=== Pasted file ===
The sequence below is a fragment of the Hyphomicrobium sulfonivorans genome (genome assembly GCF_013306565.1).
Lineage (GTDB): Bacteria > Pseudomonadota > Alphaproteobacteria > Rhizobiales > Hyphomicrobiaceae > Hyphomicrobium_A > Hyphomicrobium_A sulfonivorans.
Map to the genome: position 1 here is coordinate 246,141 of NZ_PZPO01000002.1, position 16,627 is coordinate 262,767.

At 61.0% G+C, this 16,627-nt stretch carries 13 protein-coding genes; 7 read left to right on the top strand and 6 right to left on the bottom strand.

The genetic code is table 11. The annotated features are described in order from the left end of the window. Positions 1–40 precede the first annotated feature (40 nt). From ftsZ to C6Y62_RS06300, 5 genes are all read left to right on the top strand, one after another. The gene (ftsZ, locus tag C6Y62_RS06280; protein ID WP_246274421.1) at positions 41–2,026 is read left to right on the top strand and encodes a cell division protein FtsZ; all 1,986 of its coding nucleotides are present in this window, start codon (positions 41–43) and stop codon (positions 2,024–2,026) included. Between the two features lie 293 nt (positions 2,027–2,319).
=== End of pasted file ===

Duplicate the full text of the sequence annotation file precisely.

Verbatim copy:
The sequence below is a fragment of the Hyphomicrobium sulfonivorans genome (genome assembly GCF_013306565.1).
Lineage (GTDB): Bacteria > Pseudomonadota > Alphaproteobacteria > Rhizobiales > Hyphomicrobiaceae > Hyphomicrobium_A > Hyphomicrobium_A sulfonivorans.
Map to the genome: position 1 here is coordinate 246,141 of NZ_PZPO01000002.1, position 16,627 is coordinate 262,767.

At 61.0% G+C, this 16,627-nt stretch carries 13 protein-coding genes; 7 read left to right on the top strand and 6 right to left on the bottom strand.

The genetic code is table 11. The annotated features are described in order from the left end of the window. Positions 1–40 precede the first annotated feature (40 nt). From ftsZ to C6Y62_RS06300, 5 genes are all read left to right on the top strand, one after another. The gene (ftsZ, locus tag C6Y62_RS06280; protein ID WP_246274421.1) at positions 41–2,026 is read left to right on the top strand and encodes a cell division protein FtsZ; all 1,986 of its coding nucleotides are present in this window, start codon (positions 41–43) and stop codon (positions 2,024–2,026) included. Between the two features lie 293 nt (positions 2,027–2,319).